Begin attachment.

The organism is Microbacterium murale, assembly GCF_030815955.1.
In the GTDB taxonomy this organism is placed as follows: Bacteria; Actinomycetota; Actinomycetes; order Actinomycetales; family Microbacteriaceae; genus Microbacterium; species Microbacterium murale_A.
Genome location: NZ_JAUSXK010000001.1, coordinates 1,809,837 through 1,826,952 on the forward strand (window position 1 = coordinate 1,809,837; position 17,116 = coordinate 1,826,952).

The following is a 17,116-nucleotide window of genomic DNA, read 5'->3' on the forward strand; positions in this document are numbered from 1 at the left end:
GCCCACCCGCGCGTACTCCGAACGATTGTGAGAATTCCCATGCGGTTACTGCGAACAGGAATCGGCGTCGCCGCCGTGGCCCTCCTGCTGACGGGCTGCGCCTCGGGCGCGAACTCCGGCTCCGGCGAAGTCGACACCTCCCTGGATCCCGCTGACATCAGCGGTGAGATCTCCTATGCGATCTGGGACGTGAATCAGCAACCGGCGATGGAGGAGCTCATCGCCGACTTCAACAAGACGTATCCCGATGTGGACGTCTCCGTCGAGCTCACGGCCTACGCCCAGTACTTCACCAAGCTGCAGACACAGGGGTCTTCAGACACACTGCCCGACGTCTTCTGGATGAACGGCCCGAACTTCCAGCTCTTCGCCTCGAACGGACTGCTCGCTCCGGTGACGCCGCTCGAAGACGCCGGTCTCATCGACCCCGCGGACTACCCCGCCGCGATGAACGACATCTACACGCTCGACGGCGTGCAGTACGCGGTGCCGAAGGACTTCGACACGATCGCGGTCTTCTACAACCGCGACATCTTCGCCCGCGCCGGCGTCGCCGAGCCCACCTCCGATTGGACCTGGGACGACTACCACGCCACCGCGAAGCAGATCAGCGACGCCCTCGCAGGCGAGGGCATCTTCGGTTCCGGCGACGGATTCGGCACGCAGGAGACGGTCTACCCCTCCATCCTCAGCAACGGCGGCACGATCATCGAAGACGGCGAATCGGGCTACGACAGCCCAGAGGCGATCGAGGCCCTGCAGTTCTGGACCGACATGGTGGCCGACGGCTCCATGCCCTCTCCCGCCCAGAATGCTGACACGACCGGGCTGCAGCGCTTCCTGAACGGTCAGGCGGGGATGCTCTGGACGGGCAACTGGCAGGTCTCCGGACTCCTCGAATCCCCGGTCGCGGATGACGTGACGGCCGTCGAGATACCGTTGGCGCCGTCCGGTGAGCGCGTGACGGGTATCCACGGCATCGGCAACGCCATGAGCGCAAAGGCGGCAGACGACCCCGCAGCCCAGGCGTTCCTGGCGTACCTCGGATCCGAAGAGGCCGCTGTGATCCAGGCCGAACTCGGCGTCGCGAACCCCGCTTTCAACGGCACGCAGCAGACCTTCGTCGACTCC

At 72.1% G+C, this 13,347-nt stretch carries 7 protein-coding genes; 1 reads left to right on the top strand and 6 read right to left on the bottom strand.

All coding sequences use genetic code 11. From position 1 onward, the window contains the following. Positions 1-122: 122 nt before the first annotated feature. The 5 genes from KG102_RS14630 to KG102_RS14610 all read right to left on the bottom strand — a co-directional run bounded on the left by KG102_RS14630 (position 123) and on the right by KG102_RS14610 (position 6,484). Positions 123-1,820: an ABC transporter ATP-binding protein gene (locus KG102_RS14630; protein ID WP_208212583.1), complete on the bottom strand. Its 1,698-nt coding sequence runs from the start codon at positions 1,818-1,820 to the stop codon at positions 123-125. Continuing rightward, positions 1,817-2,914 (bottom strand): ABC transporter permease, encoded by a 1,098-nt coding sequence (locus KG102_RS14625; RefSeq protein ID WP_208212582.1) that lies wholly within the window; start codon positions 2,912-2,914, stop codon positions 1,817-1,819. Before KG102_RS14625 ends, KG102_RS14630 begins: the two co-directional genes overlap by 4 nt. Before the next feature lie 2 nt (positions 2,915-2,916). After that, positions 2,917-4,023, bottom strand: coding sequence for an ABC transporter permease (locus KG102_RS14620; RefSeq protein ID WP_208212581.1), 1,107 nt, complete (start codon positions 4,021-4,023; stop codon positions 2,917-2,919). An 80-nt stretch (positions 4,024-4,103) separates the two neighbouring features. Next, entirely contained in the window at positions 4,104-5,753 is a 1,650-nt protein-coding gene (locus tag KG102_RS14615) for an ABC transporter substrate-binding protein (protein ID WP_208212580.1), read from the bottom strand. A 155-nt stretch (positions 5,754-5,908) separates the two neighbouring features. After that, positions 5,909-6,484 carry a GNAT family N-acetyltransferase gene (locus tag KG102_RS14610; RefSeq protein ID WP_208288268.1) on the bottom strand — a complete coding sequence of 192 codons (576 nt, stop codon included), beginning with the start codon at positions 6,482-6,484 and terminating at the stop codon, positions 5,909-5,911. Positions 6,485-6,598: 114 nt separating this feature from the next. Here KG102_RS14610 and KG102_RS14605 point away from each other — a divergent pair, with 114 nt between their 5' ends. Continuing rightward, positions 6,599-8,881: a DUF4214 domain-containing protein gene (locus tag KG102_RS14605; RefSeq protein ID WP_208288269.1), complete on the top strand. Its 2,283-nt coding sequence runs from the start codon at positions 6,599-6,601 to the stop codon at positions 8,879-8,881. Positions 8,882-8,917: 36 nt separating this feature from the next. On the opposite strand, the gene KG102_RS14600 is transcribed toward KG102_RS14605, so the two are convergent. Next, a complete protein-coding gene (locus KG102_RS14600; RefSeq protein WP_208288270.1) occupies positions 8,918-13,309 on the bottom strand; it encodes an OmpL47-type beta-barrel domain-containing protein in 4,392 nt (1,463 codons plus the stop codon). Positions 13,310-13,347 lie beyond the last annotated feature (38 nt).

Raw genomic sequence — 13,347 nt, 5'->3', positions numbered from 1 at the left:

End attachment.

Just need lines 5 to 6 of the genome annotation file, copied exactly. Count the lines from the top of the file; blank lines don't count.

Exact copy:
GCCCACCCGCGCGTACTCCGAACGATTGTGAGAATTCCCATGCGGTTACTGCGAACAGGAATCGGCGTCGCCGCCGTGGCCCTCCTGCTGACGGGCTGCGCCTCGGGCGCGAACTCCGGCTCCGGCGAAGTCGACACCTCCCTGGATCCCGCTGACATCAGCGGTGAGATCTCCTATGCGATCTGGGACGTGAATCAGCAACCGGCGATGGAGGAGCTCATCGCCGACTTCAACAAGACGTATCCCGATGTGGACGTCTCCGTCGAGCTCACGGCCTACGCCCAGTACTTCACCAAGCTGCAGACACAGGGGTCTTCAGACACACTGCCCGACGTCTTCTGGATGAACGGCCCGAACTTCCAGCTCTTCGCCTCGAACGGACTGCTCGCTCCGGTGACGCCGCTCGAAGACGCCGGTCTCATCGACCCCGCGGACTACCCCGCCGCGATGAACGACATCTACACGCTCGACGGCGTGCAGTACGCGGTGCCGAAGGACTTCGACACGATCGCGGTCTTCTACAACCGCGACATCTTCGCCCGCGCCGGCGTCGCCGAGCCCACCTCCGATTGGACCTGGGACGACTACCACGCCACCGCGAAGCAGATCAGCGACGCCCTCGCAGGCGAGGGCATCTTCGGTTCCGGCGACGGATTCGGCACGCAGGAGACGGTCTACCCCTCCATCCTCAGCAACGGCGGCACGATCATCGAAGACGGCGAATCGGGCTACGACAGCCCAGAGGCGATCGAGGCCCTGCAGTTCTGGACCGACATGGTGGCCGACGGCTCCATGCCCTCTCCCGCCCAGAATGCTGACACGACCGGGCTGCAGCGCTTCCTGAACGGTCAGGCGGGGATGCTCTGGACGGGCAACTGGCAGGTCTCCGGACTCCTCGAATCCCCGGTCGCGGATGACGTGACGGCCGTCGAGATACCGTTGGCGCCGTCCGGTGAGCGCGTGACGGGTATCCACGGCATCGGCAACGCCATGAGCGCAAAGGCGGCAGACGACCCCGCAGCCCAGGCGTTCCTGGCGTACCTCGGATCCGAAGAGGCCGCTGTGATCCAGGCCGAACTCGGCGTCGCGAACCCCGCTTTCAACGGCACGCAGCAGACCTTCGTCGACTCC

At 72.1% G+C, this 13,347-nt stretch carries 7 protein-coding genes; 1 reads left to right on the top strand and 6 read right to left on the bottom strand.